Whatever David Cameron said
today was going to displease somebody. For those who want to leave the EU
tomorrow he could never go far enough; for those who want to stay at any cost,
including his coalition partners, any suggestion that the British people might
be allowed to decide for themselves would be a dangerous manoeuvre.
Given the constraints, I think
the PM has hit on a pretty reasonable plan. A Conservative government will legislate
immediately after the next election for a referendum. It will negotiate for a
new settlement with the EU, and the people will give their verdict in the first
half of the parliament.
Some will ask why they should
believe this promise when Cameron’s previous referendum commitment failed to
materialise – as though he has the majority in parliament he needs to legislate
now. Others will say that threatening to leave will hardly make our EU partners
more amenable to Britain – as though saying we will remain a member come what
may would give them any reason to take our demands seriously.
The Conservative Party’s new
policy on Europe, then, makes the best of the available possibilities. But
whether you agree with that or not, the fact remains that it is the
Conservative Party’s policy. It will be in the manifesto. The only question is
whether we will get a chance to implement it – and that depends on whether we
get a majority at the next election. And that depends on how voters think we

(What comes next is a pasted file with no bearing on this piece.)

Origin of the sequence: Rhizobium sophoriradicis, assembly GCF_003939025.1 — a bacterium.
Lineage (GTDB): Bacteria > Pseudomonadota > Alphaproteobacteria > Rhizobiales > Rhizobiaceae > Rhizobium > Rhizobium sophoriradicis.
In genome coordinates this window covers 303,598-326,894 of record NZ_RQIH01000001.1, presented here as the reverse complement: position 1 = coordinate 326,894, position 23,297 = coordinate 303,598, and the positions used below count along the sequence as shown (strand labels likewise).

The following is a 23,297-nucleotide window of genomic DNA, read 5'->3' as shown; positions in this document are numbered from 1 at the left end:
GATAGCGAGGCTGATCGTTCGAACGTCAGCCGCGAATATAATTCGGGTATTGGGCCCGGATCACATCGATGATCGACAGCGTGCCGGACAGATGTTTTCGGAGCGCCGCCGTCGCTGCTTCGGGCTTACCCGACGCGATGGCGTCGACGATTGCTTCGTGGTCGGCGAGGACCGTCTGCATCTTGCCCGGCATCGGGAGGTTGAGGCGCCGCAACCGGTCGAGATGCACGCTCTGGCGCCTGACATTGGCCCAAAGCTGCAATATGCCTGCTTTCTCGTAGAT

are doing on the economy, jobs, public services, welfare, crime, immigration:
whether we are on their side and understand their priorities. It is time for
Tory Eurosceptics to declare victory and talk about something else.
As I found in my research
published last month, Europe is not much of a priority even for those who say
they might vote UKIP; the EU is just one of the (many) things they are cross
about. For that reason, we should not necessarily expect a big fall in the UKIP
vote as a result of The Speech. I still expect Nigel Farage’s party to do well
in the European elections, as people take an early opportunity to cast what
they regard as a cost-free vote against Brussels, register their mid-term
disgruntlement, and remind the Tories of their promise.
For most voters, including
those who will need to vote Conservative for the first time if we are to have
any hope of a majority, Europe barely registers on their list of concerns. The principal
benefit of our referendum policy is not that it gives our campaign a headline;
it is that it allows us to put the issue to rest and move the conversation on
to what the voters want to discuss. Europe is important and we have a clear
view about it. That does not mean we should allow it to top our agenda, or look
as though it does. Few things would please Ed Miliband more.
Tories must remember that we
can only get what we want once we win an election. The more we talk about
changing our relationship with Europe, the less likely it is to happen.
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